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The Country of the Pointed Firs Sarah Orne Jewett

Along Shore

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I saw that he had dropped a stitch again, and was snarling the blue yarn round his clumsy fingers. He handled it and threw it off at arm's length as if it were a cod line; and frowned impatiently, but I saw a tear shining on his cheek.

I said that I must be going, it was growing late, and asked if I might come again, and if he would take me out to the fishing grounds someday.

"Yes, come any time you want to," said my host, "'tain't so pleasant as when poor dear was here. Oh, I didn't want to lose her an' she didn't want to go, but it had to be. Such things ain't for us to say; there's no yes an' no to it."

"You find Almiry Todd one o' the best o' women?" said Mr. Tilley as we parted. He was standing in the doorway and I had started off down the narrow green field. "No, there ain't a better hearted woman in the State o' Maine. I've known her from a girl. She's had the best o' mothers. You tell her I'm liable to fetch her up a couple or three nice good mackerel early tomorrow," he said. "Now don't let it slip your mind. Poor dear, she always thought a sight o' Almiry, and she used to remind me there was nobody to fish for her; but I don't rec'lect it as I ought to. I see you drop a line yourself very handy now an' then."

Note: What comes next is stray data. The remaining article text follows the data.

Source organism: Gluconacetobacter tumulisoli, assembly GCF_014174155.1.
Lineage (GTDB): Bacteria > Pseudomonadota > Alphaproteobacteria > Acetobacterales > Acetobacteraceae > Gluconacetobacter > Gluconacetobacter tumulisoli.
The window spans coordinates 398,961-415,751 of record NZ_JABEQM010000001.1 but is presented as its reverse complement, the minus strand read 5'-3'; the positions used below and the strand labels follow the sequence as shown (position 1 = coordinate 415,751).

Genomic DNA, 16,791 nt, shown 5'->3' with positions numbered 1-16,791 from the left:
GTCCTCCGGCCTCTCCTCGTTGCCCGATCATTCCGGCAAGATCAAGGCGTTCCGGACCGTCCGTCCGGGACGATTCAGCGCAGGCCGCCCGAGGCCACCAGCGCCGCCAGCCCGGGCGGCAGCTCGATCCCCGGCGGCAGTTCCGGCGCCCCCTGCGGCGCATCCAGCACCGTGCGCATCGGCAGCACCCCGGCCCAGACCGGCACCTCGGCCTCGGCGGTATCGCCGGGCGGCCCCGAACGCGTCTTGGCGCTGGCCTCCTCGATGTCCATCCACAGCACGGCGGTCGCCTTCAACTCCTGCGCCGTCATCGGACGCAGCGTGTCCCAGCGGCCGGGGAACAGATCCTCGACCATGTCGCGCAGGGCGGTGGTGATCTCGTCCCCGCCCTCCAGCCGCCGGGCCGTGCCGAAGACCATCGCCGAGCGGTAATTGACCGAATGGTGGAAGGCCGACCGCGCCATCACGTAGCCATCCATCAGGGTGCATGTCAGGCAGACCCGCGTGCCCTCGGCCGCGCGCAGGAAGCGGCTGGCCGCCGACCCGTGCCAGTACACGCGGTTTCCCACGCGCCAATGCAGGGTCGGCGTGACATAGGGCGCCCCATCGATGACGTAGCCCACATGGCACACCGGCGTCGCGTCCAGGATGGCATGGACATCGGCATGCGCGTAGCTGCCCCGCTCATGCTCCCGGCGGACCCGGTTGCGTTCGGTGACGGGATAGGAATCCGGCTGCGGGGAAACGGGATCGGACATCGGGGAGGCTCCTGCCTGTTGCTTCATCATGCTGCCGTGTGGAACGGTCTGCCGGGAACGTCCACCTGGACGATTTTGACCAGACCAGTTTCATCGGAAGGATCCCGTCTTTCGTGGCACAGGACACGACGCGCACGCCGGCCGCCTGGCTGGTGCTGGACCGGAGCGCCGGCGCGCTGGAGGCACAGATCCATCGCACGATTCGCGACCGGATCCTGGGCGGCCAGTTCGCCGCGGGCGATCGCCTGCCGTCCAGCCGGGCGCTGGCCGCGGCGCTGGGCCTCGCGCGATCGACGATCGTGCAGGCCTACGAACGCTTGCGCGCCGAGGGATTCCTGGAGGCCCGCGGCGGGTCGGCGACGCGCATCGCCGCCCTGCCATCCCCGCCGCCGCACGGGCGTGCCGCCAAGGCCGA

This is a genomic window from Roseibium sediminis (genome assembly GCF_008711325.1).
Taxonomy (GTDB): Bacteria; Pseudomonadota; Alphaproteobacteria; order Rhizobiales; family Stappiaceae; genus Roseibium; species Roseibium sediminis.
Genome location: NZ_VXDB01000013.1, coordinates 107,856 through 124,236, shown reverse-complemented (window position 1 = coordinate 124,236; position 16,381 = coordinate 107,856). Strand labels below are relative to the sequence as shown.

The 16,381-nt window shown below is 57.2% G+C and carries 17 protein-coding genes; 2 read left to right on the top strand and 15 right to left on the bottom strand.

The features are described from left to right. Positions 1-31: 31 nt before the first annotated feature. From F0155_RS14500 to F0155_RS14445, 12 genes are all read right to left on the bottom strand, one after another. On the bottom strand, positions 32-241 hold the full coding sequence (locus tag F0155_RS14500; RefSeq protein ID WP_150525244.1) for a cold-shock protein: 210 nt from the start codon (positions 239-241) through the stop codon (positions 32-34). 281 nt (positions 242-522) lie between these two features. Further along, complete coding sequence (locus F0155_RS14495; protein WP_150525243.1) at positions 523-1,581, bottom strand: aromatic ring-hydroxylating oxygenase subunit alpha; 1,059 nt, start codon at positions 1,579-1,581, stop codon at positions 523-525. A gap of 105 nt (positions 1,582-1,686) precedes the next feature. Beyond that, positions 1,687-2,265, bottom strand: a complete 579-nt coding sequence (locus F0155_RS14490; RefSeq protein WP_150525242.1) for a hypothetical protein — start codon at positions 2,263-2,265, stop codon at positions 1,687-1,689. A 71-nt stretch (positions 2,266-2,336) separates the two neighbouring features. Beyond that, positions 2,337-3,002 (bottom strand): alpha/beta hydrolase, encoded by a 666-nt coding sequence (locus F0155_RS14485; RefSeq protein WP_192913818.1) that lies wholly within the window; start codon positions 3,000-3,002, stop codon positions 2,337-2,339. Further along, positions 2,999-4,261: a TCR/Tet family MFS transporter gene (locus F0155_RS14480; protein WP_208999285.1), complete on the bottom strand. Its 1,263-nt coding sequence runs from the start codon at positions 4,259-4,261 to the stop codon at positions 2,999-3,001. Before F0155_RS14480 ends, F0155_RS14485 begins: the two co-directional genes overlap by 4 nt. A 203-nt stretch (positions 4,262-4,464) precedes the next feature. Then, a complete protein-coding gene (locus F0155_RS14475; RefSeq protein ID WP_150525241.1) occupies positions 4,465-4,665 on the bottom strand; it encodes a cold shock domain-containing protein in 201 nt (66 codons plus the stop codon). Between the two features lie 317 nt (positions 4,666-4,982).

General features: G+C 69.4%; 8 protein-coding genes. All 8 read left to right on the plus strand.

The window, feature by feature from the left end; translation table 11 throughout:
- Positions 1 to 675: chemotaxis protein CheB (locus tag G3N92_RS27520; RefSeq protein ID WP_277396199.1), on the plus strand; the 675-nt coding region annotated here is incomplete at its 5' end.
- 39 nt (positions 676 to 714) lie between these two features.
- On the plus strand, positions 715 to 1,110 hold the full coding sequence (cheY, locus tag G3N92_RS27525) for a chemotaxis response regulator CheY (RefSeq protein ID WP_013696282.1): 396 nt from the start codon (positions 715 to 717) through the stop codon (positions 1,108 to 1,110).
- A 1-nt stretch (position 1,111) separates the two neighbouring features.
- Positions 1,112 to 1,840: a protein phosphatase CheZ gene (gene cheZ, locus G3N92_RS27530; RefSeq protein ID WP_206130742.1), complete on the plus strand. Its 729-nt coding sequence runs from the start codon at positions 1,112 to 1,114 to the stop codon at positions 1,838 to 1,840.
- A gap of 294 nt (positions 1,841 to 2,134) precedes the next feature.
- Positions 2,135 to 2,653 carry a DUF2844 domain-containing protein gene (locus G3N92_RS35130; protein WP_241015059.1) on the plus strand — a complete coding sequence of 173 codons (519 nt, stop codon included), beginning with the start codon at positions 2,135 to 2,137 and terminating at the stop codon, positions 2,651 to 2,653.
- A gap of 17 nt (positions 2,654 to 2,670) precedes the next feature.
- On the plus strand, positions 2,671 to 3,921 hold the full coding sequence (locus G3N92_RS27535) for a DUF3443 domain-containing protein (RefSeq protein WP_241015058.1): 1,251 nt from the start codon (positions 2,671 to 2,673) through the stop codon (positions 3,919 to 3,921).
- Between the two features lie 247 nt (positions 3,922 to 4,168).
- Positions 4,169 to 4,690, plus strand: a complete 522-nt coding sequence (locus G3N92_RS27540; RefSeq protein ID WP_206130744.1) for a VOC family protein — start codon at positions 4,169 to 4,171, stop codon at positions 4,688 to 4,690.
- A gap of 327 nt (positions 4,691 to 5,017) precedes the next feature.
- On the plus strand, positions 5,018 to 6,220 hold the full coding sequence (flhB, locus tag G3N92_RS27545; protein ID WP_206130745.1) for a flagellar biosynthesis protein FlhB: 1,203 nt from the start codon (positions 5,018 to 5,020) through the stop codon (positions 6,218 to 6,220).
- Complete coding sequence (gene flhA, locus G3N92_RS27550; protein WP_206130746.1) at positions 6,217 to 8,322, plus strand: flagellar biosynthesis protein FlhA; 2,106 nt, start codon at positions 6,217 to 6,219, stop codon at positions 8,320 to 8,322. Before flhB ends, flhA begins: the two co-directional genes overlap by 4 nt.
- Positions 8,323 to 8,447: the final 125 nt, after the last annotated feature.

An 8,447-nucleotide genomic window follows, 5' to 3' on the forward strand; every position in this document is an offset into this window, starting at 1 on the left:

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We laughed together like the best of friends, and I spoke again about the fishing grounds, and confessed that I had no fancy for a southerly breeze and a ground swell.

"Nor me neither," said the old fisherman. "Nobody likes 'em, say what they may. Poor dear was disobliged by the mere sight of a bo't. Almiry's got the best o' mothers, I expect you know; Mis' Blackett out to Green Island; and we was always plannin' to go out when summer come; but there, I couldn't pick no day's weather that seemed to suit her just right. I never set out to worry her neither, 'twa'n't no kind o' use; she was so pleasant we couldn't have no fret nor trouble. 'Twas never 'you dear an' you darlin'' afore folks, an' 'you divil' behind the door!"

As I looked back from the lower end of the field I saw him still standing, a lonely figure in the doorway. "Poor dear," I repeated to myself half aloud; "I wonder where she is and what she knows of the little world she left. I wonder what she has been doing these eight years!"

I gave the message about the mackerel to Mrs. Todd.

"Been visitin' with 'Lijah?" she asked with interest. "I expect you had kind of a dull session; he ain't the talkin' kind; dwellin' so much long o' fish seems to make 'em lose the gift o' speech." But when I told her that Mr. Tilley had been talking to me that day, she interrupted me quickly.

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The Country of the Pointed Firs
Sarah Orne Jewett

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